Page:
Politics

The Great Tit Sacrifices Food to Be With Its Partner

Animals do the most amazing things. Read about them in this series by Janaki Lenin.

A great tit. Credit: Keith McMahon

A great tit. Credit: Keith McMahon

Great tits, sparrow-sized European birds, spend most of their waking hours looking for food. This tendency to follow their stomachs is even more important in winter, in the weeks preceding nesting. Breeding takes a lot out of these small birds. They lay up to 12 eggs, keep them warm, and then cater to the growing demands of chicks until they fledge. Parents have to be in fine form to withstand these rigours. Single parenthood is not an option. The strong bond between parents sees them through the tough time.

Scientists from the University of Oxford, and University of Konstanz, Germany, put the birds to the test to see which of these needs outweighs the other: food or mate.

In the Wytham Woods, west of Oxford, U.K., great tits feed at feeders set by humans. Scientists fitted 17 pairs of great tits with radio-identification tags, also known as PIT tags.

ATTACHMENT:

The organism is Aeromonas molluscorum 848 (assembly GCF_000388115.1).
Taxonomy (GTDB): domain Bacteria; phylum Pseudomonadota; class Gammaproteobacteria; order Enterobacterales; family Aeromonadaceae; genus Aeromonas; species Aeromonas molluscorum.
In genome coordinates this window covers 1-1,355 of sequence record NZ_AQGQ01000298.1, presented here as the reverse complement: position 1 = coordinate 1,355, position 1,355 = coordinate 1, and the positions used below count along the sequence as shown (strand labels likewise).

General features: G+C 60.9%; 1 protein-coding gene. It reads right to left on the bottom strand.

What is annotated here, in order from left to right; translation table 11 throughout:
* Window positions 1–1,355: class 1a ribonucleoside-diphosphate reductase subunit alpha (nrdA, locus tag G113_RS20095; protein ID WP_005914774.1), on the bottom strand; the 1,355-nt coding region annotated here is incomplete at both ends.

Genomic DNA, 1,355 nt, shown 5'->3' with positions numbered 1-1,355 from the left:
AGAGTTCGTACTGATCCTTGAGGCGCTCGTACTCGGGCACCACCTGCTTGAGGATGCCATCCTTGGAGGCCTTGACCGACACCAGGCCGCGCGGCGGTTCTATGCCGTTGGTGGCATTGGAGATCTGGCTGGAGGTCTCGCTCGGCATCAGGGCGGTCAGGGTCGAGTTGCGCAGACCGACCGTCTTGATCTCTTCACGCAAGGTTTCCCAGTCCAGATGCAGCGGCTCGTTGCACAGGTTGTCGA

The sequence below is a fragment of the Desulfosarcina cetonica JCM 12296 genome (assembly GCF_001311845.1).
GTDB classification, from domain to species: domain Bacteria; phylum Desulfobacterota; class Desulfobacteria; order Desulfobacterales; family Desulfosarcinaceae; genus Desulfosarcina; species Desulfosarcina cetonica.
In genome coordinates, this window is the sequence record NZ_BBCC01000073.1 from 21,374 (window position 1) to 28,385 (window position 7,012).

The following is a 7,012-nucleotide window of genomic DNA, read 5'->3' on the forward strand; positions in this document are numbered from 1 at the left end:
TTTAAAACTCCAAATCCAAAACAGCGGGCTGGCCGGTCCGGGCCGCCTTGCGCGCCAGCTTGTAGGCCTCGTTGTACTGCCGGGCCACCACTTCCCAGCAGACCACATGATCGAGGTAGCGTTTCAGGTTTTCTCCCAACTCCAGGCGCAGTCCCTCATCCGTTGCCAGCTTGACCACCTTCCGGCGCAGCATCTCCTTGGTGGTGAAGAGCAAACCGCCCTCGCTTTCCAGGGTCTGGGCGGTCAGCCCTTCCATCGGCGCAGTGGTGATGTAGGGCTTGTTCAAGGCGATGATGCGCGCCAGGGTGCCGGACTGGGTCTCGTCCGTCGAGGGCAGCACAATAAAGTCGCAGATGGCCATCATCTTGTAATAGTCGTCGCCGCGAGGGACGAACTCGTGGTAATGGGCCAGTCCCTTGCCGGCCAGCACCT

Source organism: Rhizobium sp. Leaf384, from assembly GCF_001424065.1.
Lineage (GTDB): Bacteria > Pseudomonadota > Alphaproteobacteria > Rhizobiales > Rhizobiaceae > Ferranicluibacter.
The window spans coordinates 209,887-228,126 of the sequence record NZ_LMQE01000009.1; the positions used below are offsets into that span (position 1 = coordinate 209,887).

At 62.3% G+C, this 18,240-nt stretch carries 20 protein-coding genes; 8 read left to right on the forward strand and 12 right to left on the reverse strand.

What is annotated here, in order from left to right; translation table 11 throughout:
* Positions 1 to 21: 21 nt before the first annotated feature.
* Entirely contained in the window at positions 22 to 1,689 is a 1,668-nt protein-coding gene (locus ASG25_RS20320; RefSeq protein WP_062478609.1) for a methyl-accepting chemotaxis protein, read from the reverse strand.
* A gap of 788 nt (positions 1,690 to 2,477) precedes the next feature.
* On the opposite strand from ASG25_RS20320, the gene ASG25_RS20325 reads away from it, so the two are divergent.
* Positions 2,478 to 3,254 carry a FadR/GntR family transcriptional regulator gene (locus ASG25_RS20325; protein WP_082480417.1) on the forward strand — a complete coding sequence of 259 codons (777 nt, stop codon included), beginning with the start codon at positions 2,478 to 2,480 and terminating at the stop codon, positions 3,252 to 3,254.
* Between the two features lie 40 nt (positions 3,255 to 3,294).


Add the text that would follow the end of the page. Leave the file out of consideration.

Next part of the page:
“They are mini, lightweight, cheap, and power-free tags that can be detected as the individual animal comes within range of a reading station,” says Joshua Firth, the lead author of the study. “This allows us to track great tits through their whole life. By deploying PIT-tag detecting feeding stations throughout Wytham Woods, we have over 12 million detections of over 4000 great tits.”

Firth and his team connected the doors of the feeding stations with PIT tag readers that recognise each bird’s unique tag number. They programmed half the readers to open the feeding stations for birds wearing odd-numbered tags, and the other half to open for birds wearing even-numbered tags.

If both the male and female of a pair had the same type of tags, they didn’t have to decide. They fed together at an accessible feeder. Other pairs were not so lucky. Where the male could feed, the female was prohibited, and where the female could feed, the male was barred. So what would the starving birds do?

Would they heed the rumbles of their empty stomachs and abandon their mates? Or, would they rather starve and consort with their partners that are busy stuffing themselves? For great tits, both must be important. But when faced with a dilemma, how would they decide?

Animals are expected to be where they can access resources, especially food, says Firth. And they hang out with others who share the same area. This is a general theory in behavioural ecology.

Since birds are simple creatures, one would expect the demands of filling their bellies would be more immediate than bonding with their mates.

However, the great tits surprised the scientists. Instead of going to another feeder where they could hog, the birds opted to go hungry and stay with their mates.

Did the pairs always frequent the same feeder? Did males follow the females?